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Macro malware on the rise (again)

I have reported on the subject of macros and how I consider them a security risk multiple times on this blog (see https://www.dutchdatadude.com/macros-are-dead/ and https://www.dutchdatadude.com/keep-macros-under-control/). Also, in my talks macros are a frequent topic.

Now, Virus Bulletin (https://www.virusbtn.com/virusbulletin/archive/2014/07/vb201407-VBA) has observed a rise in macro related malware, specifically trojan horses. I encourage you to read the report and see for yourself why macros need to be treated carefully. Maybe, sometime in the future, macros will be really extinct. I certainly hope so. However, before that happens we will need to find a way to bring comparable functionality to end-users without the security problems.

Keep macros under control

I have been getting some feedback during the past three weeks (during which I was on vacation) on my post about macros, where I claim that macros are dead. Apart from the odd hateful mail from a hardcore macro lover, the main feedback was: I get what you say but right now I am stuck with all these Excel files with macros. I do not know where to begin, can you help?

To those of you I say: do not despair. If you have a lot of Excel sheets with macros (and lets face it, Excel files are where most macros are found!) and you have Office 2013 the solution is just around the corner.

Open Excel, click File, Options, Add-ins. Then at the bottom where it says ‘Manage’, select COM add-ins and click ‘Go’. Then enable ‘Inquire’ and click OK.

This add-in enables you to investigate an Excel sheets for lots of things, such as hidden sheets, very hidden sheets (I did not even know that was possible), formula’s and macros. Also, you can check out dependencies between sheets and sources and compare two sheets. When comparing two sheets you can even spot the difference between macros down to a single line of code!

This solution is also available as server solution for some more automatic scanning of your Excel workbooks. It is called Audit and Management Control Server 2013.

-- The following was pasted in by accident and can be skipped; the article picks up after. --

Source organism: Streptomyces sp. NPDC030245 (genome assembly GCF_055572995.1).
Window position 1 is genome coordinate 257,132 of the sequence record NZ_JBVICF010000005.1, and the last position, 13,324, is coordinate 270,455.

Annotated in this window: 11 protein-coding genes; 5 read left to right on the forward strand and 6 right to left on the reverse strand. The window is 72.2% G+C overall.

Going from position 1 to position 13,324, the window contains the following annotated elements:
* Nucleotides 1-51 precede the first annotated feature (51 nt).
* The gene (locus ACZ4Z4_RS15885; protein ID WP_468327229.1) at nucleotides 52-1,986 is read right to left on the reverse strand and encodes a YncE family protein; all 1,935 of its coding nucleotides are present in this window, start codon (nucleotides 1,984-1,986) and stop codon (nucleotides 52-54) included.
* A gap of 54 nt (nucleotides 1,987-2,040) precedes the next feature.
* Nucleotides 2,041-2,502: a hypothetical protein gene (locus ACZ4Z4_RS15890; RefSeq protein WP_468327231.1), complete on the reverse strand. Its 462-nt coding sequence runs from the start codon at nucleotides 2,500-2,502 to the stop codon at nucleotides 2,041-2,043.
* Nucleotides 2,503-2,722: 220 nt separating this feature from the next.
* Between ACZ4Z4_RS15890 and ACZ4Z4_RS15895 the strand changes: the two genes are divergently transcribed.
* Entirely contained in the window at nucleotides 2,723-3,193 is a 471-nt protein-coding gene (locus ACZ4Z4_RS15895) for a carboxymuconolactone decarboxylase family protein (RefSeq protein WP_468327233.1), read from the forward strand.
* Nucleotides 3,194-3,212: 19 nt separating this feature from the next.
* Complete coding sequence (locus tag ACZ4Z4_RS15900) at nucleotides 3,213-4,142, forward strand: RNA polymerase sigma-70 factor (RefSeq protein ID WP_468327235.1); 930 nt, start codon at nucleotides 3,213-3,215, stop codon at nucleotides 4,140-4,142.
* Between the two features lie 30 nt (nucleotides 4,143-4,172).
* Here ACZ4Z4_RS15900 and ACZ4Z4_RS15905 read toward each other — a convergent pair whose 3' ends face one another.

More info here:

Inquire add-in for Excel: http://office.microsoft.com/en-us/excel-help/what-you-can-do-with-spreadsheet-inquire-HA102835926.aspx

Audit and Control management server 2013: http://technet.microsoft.com/en-us/library/jj631654.aspx

Get those spreadsheets under control!

Macros are dead

Macros are dead. Or soon will be. Think about it: in Office 2003 when you opened a file with a macro the macro was automatically enabled and ready to run.
Then with the arrival of Office 2007 things turned bad for macros and macro creators. Macros were treated as security risk:

As a user you explicitly have to choose to run the macro.
Then, Office 2010 came along and the security warnings became bigger (and I believe you had to click twice to enable them instead of once). The same goes for Office 2013.


 

Also, along the way this warning was introduced:


Look at those first lines: ‘might contain viruses or other security hazards’. That kind of says it all: macros are dead. With the extra focus on security this makes sense. Also, eliminiating macros helps you to deal with spaghetti code lurking around in your documents. I feel you should not be creating any new files with macros and files with macros should be checked and migrated to something “better”.

Do not use macros if you want your document to be opened without security warnings. Also, know that macros do not run on all mobile devices (For example, Office RT does not run macros).

So, what do you need to do if you need to program in your Office documents? Well, if you’re using Office 2007 or 2010 you should be developing a VSTO (Visual Studio Tools for Office) add-in, which is a piece of managed code built using Visual Studio, which is essentially an add-in with the big difference that the code is not sitting in the document itself, but outside of it. If done well, this code can be centrally managed and be treated as what it actually is: application code.
See: http://msdn.microsoft.com/en-us/magazine/cc163292.aspx.

Now, for Office 2013 you should be building apps: http://msdn.microsoft.com/en-us/office/apps/fp160950.aspx.

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